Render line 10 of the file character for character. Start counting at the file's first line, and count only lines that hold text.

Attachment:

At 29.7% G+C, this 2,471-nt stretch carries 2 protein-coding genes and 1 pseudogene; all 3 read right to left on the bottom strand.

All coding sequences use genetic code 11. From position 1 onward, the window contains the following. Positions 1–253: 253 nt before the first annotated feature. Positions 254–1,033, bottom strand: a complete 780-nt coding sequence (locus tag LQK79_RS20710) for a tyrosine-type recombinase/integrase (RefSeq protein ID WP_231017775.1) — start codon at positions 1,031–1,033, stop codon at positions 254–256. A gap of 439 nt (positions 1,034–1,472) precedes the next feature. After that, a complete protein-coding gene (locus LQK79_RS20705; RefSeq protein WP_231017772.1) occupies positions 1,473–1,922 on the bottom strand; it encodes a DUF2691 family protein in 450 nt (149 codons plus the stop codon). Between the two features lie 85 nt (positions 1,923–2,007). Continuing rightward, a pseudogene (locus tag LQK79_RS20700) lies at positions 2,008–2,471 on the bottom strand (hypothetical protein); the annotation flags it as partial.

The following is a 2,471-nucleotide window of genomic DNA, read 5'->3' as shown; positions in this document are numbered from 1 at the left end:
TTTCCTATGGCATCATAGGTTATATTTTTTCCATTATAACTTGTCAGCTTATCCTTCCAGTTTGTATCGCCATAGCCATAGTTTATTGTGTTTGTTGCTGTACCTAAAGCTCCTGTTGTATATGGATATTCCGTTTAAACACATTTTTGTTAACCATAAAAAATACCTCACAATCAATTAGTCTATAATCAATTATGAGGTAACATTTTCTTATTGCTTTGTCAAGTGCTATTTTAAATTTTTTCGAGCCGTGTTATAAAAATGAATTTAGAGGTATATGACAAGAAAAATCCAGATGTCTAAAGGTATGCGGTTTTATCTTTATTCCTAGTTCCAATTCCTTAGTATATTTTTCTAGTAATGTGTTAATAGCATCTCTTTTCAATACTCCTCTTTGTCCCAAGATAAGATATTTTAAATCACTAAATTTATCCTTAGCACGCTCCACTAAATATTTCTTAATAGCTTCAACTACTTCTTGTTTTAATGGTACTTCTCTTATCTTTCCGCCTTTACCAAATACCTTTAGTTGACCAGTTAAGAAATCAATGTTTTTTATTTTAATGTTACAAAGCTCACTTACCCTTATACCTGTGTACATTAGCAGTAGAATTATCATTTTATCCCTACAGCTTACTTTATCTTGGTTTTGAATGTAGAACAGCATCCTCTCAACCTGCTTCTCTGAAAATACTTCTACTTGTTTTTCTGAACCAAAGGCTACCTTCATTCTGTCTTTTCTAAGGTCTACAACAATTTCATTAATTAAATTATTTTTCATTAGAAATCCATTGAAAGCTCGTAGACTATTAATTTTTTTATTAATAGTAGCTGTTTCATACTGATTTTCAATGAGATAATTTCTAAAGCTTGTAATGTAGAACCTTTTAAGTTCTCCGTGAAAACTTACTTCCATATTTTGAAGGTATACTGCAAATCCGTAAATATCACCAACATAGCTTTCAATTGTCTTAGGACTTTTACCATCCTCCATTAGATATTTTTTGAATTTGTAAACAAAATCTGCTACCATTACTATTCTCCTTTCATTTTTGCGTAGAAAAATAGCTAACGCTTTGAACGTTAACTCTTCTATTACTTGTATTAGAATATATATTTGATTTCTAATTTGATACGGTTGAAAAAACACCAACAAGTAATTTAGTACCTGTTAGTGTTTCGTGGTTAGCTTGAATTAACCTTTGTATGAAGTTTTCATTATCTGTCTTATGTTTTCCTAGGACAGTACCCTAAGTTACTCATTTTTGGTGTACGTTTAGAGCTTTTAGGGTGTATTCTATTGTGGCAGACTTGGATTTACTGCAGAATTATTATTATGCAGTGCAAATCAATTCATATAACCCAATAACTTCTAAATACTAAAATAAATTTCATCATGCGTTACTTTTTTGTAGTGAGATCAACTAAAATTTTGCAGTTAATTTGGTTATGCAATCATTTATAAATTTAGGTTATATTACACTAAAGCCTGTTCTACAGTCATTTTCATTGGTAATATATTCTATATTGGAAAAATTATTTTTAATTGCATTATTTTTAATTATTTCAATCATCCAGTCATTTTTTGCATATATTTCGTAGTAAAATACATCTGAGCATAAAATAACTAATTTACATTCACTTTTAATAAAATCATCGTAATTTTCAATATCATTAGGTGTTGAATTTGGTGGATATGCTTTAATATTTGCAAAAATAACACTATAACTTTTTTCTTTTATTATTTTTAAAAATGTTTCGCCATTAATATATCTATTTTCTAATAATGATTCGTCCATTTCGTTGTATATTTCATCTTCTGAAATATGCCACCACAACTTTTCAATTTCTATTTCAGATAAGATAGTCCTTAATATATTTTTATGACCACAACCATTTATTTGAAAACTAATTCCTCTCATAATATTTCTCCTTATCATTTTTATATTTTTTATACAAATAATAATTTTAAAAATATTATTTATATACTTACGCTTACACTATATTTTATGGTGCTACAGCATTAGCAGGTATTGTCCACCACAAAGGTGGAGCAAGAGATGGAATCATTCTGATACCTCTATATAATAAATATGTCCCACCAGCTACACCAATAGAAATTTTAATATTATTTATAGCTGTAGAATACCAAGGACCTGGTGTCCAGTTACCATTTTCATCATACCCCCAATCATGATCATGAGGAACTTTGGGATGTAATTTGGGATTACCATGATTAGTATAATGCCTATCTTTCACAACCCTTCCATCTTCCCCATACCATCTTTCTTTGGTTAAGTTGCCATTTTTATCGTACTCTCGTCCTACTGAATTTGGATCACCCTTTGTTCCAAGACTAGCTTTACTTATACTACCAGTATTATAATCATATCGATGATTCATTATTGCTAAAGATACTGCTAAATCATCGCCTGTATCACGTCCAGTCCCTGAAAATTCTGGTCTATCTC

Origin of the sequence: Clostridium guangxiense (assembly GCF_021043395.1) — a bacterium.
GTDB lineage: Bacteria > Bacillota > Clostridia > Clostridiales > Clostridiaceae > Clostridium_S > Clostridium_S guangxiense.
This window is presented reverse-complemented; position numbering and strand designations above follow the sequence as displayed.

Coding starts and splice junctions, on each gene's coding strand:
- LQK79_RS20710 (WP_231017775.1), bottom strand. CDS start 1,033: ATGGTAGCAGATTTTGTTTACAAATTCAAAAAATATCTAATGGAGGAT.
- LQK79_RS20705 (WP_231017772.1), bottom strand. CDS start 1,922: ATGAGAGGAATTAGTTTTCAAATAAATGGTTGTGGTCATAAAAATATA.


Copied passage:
- LQK79_RS20705 (WP_231017772.1), bottom strand. CDS start 1,922: ATGAGAGGAATTAGTTTTCAAATAAATGGTTGTGGTCATAAAAATATA.